How The Auction Process Works

More often than not, auctions will take place at a local courthouse. Sometimes, auction companies will choose another location that comfortably fits the expected number of participants for an auction. (The goal is always to get the highest recovery amount for the lender.) Tax lien auctions, on the other hand, are generally overseen and conducted by the local sheriff, since the seller is often the government.

In each auction, there is a starting bid, usually determined by the total amount owed. If that initial bid is not met, in most cases the property is set aside and held by the lender or government to sell off in another manner in the future.

As long as that first bid is met, normal auction rules apply. The investor who makes the highest bid and can meet the auction requirements, such as a cashier’s check or payment within “X” number of hours, wins and receives the paperwork to take ownership with that property.

When an investor has paid in full they will be given a certificate of sale. And within at least 10 days, often sooner, they will be mailed a certificate of title.

How To Join An Auction

Each state has its own rules, but the basics will be the same. To participate and bid in one of these auctions, an investor must register ahead of time. Registration information is generally easy to find, wherever local auction information is found, and a bidding package is provided upon successful registration.

Once you register, it’s all about research, research, research. What makes a great deal on a property not only depends on the value of the property up for auction versus the bid amount, but also how much work and renovation you must put in, and how much potential the auction property has in either resell value or rental property income.

This means doing the following in the lead up to the auction:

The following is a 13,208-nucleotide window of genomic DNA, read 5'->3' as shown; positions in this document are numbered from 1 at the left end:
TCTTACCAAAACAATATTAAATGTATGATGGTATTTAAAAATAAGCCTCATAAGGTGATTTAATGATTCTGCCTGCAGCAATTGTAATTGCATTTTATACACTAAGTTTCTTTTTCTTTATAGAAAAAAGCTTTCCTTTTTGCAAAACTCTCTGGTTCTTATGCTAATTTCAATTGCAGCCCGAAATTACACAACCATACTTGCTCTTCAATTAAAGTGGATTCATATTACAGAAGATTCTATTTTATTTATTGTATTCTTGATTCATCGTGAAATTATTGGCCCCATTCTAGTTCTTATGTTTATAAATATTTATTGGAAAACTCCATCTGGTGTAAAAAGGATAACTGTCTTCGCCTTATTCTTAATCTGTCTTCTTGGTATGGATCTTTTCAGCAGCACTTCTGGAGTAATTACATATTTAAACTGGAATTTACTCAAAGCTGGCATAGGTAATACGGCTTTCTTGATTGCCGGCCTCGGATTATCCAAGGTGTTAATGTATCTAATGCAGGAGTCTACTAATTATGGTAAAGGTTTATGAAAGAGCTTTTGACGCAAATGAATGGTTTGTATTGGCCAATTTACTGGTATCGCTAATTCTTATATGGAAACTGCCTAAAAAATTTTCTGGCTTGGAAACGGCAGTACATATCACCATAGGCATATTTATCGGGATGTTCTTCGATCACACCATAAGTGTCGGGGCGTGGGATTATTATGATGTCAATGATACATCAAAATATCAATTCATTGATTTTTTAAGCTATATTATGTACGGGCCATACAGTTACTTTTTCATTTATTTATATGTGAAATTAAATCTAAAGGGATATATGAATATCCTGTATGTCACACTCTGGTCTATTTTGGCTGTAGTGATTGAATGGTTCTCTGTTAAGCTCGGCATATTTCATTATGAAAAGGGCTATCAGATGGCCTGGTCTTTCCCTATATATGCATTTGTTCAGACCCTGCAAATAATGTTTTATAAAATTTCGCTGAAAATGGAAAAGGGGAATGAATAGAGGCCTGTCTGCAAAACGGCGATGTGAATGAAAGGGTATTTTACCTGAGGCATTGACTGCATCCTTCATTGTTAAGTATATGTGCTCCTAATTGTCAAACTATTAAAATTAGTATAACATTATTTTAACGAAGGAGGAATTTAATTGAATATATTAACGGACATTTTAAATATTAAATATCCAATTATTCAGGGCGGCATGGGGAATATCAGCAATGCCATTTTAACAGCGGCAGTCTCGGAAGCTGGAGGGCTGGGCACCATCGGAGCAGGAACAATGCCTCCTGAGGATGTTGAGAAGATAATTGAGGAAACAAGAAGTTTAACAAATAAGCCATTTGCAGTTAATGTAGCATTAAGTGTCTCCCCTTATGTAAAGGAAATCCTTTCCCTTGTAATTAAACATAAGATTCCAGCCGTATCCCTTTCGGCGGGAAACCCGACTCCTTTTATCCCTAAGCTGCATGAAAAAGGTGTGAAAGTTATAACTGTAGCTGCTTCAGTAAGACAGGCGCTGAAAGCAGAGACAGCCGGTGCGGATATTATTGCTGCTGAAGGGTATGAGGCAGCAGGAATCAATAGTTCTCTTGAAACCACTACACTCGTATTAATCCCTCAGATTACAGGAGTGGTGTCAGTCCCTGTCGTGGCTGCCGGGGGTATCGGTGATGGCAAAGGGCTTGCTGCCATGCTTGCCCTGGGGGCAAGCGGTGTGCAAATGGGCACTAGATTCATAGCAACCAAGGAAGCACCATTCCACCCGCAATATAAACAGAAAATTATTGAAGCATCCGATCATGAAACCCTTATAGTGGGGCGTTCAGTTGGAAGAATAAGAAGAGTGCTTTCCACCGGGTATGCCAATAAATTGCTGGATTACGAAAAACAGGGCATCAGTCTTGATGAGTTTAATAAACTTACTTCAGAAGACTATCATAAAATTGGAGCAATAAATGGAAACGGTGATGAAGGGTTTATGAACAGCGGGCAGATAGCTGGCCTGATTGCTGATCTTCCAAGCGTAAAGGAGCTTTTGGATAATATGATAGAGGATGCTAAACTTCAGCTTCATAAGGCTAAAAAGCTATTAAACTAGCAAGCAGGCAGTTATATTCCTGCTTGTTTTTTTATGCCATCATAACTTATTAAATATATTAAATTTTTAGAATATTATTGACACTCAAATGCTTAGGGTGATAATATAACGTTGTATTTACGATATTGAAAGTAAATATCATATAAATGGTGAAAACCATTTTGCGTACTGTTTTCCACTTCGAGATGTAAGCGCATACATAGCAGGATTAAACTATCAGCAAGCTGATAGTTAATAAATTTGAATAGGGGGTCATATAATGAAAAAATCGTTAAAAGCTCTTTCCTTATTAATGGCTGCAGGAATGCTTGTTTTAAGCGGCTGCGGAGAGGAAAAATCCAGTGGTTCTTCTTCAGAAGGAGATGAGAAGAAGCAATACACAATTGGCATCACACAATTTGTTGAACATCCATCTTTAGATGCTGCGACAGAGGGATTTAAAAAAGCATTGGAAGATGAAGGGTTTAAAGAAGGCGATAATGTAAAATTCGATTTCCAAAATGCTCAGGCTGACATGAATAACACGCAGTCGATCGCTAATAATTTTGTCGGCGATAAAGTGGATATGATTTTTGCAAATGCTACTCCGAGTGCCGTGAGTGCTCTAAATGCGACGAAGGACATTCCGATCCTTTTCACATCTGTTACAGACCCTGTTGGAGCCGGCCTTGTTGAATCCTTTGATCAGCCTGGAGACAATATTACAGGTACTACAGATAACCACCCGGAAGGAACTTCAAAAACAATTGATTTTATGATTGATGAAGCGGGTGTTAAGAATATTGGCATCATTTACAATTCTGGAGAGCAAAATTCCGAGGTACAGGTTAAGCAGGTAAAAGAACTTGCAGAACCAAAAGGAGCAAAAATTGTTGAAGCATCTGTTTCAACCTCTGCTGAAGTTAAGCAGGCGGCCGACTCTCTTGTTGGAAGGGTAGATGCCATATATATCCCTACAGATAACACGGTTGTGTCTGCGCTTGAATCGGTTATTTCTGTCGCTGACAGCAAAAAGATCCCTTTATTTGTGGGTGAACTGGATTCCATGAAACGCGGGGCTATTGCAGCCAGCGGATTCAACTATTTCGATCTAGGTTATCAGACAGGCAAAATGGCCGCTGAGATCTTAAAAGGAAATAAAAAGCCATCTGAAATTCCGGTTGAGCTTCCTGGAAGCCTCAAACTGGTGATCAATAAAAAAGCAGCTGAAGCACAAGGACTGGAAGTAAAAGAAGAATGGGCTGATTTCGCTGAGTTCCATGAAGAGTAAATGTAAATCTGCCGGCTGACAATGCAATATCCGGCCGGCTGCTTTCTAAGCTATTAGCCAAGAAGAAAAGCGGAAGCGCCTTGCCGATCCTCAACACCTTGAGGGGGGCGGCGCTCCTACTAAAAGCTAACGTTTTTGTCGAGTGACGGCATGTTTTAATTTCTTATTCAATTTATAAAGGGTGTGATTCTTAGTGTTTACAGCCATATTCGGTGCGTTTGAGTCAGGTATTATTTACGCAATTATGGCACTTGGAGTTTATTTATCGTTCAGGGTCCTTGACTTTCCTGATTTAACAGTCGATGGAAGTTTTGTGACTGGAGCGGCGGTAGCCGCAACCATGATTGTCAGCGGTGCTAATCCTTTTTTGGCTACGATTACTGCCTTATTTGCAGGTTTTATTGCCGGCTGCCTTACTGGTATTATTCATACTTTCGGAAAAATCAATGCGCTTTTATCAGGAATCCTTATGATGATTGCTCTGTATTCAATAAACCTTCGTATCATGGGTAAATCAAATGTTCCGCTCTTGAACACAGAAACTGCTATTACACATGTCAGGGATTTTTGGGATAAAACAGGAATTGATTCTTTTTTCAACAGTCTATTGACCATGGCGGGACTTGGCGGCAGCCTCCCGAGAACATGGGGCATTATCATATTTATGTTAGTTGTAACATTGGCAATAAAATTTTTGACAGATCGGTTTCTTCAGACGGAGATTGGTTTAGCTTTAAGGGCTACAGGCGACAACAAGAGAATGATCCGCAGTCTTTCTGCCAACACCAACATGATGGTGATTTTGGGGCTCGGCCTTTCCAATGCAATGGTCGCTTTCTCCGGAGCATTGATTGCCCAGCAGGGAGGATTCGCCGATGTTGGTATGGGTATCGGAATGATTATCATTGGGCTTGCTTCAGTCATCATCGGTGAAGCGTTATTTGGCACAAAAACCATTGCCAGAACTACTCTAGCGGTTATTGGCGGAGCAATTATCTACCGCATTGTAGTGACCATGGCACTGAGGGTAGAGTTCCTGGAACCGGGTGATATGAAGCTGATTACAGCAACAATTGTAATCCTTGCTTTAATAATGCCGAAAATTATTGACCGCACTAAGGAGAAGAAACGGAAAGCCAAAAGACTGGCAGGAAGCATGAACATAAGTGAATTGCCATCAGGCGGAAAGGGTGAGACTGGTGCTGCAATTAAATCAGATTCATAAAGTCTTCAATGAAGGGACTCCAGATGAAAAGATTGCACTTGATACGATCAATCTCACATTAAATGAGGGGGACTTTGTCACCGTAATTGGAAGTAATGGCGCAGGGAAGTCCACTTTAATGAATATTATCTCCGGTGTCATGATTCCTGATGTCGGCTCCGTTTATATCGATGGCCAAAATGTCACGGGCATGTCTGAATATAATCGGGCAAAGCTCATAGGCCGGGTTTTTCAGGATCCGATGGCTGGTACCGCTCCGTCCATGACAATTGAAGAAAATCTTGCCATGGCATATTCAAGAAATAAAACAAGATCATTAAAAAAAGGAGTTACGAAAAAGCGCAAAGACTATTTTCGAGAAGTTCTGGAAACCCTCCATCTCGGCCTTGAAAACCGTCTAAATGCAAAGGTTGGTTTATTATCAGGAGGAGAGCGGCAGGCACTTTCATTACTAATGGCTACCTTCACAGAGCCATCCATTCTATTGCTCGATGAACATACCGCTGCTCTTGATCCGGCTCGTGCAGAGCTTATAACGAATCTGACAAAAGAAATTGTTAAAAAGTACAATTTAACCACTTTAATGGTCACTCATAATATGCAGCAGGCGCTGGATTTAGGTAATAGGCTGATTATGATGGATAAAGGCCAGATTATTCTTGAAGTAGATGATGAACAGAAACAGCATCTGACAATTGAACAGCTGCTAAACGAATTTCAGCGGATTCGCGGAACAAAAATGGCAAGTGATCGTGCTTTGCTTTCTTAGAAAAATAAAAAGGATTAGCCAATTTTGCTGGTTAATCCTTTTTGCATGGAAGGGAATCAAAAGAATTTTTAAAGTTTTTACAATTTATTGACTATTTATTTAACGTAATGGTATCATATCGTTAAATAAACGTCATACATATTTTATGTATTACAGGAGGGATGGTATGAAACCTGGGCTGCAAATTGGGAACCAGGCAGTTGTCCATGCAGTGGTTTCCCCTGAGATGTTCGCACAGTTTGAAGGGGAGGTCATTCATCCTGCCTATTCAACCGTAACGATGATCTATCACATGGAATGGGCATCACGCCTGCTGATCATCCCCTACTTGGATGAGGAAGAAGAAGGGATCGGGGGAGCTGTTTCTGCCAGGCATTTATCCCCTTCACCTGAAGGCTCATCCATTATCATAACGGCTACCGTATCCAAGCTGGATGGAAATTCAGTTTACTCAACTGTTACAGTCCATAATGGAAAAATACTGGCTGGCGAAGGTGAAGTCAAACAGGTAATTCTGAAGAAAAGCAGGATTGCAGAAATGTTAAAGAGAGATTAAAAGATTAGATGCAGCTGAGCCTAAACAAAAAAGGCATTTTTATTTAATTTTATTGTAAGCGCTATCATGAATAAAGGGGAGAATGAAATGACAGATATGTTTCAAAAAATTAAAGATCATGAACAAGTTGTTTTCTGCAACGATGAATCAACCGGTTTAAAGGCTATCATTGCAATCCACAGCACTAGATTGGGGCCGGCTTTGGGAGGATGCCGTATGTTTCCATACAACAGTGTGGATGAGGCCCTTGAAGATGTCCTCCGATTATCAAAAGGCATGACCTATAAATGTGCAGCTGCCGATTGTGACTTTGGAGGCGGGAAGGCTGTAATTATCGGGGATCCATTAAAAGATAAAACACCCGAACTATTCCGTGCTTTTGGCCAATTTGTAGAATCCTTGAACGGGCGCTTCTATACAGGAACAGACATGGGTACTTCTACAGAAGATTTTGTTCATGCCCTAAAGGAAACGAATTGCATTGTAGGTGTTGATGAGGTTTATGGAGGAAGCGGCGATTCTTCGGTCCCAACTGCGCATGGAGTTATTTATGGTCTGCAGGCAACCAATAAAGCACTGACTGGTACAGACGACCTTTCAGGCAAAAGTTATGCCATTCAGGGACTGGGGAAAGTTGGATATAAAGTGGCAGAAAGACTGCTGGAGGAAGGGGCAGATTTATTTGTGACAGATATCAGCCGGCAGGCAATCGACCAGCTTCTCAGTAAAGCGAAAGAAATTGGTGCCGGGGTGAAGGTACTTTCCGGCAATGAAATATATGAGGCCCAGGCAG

• Reading all due diligence documents and transaction details before the auction
  • Determining an estimated market value for the property
  • Driving by a property (and inspecting it from the outside)
  • Getting your financing ready (most states will require immediate payment, so be sure to have either cashier’s check, cash or money order)
  • Paying the pre-auction deposit (usually 5% of the total owed)
  • Double-check the auction is still scheduled (many get postponed or cancelled)
  • Raise your bidder card and bid when the time comes! (As long as you know your numbers, and have done your due diligence, you should have a good idea of what amount you’re willing to pay to secure a property.)

Entering The Fray

The real estate auction process may sound scary and intimidating, but learning how to buy an REO property through an auction is about understanding the process — reading this article is a good step in that direction — and doing as much due diligence on the property as you can, before you put in your bid.

And while there is certainly risk with purchasing an REO property in an auction setting, there is also great opportunity. If you know your numbers — along with your exit strategy and what your local market will support — you can turn this seemingly scary investing strategy into a possibly lucrative one for years to come.